- Most of the institutions have adopted measures to achieve gender equality in accordance with Article 24 of the BiH Gender Equality Law, which defines the obligations of all institutions. Government Coordination Board members are the main initiators of change within their respective institutions.
- The network of gender focal points has been established in the Ministry of Defence, all armed forces units, all sectors of the Ministry of Security and law enforcement agencies in BiH, as well as in BiH contingents in peace-keeping missions.
- There has been a threefold increase in the number of legal documents submitted by security institutions to the Agency for Gender Equality to harmonise them with the Gender Equality Law.
- Affirmative measures and promotional activities have resulted in an increase in the numbers of women interested in participating in the BiH military and police forces, as well as a significant increase in the deployment of women in peace-keeping missions. For instance:
- The number of women candidates for recruitment in the BiH armed forces increased from 23 in 2008 to around 600 in 2017.
- The percentage of women participating in peace-keeping missions currently stands at 30%, which is a 6% increase on 2014 and a 14% increase compared to 2010. This is the result of an affirmative measure introduced by the Ministry of Security to reduce the number of years’ work experience from eight to five years for women. The current rate is higher than the average among NATO and EU Member States.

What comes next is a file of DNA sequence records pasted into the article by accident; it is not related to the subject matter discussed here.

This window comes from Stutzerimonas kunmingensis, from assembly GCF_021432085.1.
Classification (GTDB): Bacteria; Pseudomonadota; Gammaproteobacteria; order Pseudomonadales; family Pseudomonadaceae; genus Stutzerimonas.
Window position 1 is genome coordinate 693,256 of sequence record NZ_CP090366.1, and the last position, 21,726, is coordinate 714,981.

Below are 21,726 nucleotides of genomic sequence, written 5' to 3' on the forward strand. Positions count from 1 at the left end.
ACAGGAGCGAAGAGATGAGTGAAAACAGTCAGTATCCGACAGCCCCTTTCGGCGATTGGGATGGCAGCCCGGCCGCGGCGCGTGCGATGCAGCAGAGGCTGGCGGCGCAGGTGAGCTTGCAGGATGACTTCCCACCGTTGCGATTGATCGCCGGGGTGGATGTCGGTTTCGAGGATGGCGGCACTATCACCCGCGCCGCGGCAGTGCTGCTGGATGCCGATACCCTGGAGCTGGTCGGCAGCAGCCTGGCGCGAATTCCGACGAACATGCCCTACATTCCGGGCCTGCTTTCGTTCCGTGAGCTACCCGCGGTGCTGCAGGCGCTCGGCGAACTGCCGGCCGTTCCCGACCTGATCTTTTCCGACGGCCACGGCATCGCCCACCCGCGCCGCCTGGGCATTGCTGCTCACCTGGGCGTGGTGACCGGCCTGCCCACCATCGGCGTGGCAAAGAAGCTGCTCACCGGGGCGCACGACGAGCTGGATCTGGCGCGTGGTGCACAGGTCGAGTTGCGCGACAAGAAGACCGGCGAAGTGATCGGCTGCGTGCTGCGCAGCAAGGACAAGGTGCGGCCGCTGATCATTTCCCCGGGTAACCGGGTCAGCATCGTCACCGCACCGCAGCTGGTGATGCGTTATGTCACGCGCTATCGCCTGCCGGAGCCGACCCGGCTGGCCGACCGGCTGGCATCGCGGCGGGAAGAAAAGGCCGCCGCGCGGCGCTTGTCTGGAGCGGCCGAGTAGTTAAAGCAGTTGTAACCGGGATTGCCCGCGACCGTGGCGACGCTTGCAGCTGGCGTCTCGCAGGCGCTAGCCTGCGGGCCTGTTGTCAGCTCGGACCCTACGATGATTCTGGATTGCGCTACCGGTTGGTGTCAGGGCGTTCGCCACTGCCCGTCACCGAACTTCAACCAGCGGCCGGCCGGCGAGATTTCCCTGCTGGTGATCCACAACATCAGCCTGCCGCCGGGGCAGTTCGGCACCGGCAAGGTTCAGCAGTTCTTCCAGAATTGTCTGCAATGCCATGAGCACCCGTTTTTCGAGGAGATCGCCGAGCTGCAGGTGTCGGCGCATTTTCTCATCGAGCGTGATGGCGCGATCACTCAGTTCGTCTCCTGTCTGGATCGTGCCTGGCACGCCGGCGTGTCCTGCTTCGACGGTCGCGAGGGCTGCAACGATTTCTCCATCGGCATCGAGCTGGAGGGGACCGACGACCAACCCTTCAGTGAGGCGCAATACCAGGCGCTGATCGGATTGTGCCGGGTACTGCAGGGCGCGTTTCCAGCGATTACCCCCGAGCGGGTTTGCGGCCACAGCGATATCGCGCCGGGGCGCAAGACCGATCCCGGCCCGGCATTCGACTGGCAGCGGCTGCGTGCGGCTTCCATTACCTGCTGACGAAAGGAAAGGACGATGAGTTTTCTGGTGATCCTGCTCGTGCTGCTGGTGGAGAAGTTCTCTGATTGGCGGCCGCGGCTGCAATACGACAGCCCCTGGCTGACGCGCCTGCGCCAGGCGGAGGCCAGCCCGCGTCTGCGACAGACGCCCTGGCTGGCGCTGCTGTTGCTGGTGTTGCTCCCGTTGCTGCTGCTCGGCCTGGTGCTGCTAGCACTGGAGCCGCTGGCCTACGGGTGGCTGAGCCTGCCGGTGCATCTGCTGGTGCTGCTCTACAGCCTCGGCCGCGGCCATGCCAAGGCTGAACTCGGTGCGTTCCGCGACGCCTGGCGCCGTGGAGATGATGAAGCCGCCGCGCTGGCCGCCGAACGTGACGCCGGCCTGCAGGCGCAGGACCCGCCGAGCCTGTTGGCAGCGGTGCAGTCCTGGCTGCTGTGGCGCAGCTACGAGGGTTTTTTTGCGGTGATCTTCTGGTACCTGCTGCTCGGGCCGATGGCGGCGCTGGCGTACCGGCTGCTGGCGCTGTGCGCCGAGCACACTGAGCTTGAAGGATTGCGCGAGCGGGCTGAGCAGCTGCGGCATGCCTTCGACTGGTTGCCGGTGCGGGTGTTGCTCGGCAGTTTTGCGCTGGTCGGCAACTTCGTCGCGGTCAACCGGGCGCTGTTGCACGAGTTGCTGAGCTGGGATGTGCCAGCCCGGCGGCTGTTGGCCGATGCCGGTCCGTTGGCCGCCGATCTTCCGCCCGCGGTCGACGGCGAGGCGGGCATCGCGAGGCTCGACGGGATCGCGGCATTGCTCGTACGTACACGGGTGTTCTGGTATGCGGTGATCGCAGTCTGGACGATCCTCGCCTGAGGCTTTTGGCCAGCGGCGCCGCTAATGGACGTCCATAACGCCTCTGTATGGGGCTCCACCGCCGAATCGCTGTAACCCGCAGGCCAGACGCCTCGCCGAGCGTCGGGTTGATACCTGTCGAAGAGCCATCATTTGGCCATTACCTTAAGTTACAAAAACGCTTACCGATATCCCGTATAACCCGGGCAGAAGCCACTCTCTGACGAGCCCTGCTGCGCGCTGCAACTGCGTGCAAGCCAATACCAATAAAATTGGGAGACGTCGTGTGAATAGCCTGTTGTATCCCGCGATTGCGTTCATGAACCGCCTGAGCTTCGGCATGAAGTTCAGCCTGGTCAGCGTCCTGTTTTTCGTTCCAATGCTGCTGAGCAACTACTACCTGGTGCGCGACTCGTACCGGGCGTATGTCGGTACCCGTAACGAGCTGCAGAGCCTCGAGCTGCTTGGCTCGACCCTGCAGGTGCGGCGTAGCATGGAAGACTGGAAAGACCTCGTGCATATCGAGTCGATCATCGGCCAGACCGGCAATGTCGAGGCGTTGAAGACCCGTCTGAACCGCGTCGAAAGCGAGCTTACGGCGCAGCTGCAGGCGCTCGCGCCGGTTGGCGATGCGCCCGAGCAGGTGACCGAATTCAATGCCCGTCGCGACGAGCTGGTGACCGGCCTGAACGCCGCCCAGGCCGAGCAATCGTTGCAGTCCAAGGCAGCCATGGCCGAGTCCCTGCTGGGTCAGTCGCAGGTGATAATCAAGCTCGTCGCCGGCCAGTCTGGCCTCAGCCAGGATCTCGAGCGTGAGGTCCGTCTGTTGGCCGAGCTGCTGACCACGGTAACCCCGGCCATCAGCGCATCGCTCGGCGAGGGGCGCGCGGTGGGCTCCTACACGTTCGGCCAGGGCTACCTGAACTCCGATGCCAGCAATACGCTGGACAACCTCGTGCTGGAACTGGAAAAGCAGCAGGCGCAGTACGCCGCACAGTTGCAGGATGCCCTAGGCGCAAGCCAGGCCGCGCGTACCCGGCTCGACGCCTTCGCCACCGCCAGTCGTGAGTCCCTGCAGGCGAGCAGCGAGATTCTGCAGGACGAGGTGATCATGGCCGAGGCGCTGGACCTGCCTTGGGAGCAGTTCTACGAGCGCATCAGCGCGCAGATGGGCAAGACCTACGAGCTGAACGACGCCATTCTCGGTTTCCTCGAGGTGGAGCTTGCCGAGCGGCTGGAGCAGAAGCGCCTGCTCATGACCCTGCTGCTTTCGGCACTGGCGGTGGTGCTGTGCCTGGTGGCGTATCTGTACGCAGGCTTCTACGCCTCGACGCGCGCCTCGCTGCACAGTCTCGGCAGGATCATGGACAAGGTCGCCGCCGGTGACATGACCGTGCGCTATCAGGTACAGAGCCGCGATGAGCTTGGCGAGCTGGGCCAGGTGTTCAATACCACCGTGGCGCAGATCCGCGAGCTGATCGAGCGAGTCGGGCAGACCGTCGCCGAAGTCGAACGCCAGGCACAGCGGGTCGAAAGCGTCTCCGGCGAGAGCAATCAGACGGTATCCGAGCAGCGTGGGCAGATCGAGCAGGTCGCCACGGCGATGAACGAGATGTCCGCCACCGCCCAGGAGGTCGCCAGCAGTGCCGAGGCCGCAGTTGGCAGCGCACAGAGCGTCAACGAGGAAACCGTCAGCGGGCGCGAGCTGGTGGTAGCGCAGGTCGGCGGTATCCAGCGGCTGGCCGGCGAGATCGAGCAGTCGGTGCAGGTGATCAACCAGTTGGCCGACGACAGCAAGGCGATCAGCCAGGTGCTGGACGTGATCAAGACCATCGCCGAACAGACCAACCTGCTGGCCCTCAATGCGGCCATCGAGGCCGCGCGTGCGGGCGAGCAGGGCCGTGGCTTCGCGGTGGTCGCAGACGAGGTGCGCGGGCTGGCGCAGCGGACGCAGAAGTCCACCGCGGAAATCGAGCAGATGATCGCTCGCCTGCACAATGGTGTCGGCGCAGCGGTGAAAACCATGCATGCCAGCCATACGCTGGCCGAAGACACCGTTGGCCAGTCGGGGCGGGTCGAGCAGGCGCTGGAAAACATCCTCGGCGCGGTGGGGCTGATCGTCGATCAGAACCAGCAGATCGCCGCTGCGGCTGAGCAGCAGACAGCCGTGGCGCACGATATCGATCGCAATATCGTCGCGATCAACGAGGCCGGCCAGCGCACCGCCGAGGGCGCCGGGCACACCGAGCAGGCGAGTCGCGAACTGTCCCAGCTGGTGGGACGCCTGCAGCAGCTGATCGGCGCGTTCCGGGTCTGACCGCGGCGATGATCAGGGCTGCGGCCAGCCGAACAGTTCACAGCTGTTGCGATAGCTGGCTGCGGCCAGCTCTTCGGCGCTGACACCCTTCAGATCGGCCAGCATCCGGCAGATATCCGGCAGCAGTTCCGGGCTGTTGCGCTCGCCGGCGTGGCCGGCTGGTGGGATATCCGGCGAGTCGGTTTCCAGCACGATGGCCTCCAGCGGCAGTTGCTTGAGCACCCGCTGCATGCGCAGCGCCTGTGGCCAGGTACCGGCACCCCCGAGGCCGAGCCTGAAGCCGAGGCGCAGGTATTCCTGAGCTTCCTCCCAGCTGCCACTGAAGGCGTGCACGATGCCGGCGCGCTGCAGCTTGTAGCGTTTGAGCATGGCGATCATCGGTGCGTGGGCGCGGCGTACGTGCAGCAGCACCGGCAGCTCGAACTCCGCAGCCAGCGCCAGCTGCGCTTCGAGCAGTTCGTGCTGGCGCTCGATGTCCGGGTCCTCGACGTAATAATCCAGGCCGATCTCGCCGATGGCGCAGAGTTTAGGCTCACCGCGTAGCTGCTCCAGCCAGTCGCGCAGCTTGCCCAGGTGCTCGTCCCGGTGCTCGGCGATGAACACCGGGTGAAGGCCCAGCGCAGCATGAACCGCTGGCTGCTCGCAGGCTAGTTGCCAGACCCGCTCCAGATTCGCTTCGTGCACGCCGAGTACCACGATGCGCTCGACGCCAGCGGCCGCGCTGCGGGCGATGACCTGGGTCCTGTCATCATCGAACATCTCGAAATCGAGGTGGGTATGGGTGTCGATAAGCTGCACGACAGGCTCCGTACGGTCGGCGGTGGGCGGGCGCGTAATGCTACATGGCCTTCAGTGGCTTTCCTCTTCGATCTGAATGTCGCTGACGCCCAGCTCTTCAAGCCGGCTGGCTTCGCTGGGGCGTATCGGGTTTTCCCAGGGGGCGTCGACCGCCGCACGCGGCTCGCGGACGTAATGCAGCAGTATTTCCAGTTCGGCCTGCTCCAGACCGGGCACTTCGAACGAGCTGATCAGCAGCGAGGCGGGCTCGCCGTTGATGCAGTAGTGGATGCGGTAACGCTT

- In response to the NAP, there are Networks of Women Police Officers in both the police and the army of BiH. These Networks organise women in the police force and provide a platform for empowerment and support through joint action in the promotion of gender equality and the protection of women's rights in the security sector.
- Changes were introduced in certain provisions of laws and by-laws of the police service to improve opportunities for women’s career development and prevent indirect gender-based discrimination (e.g. changing criteria for performance evaluation procedures if women took maternity leave in the required period). The same applies to relevant regulations in the defence sector, with changes implemented to increase interest and participation of women in the military forces. Measures taken here contribute to the reconciliation of family and professional life.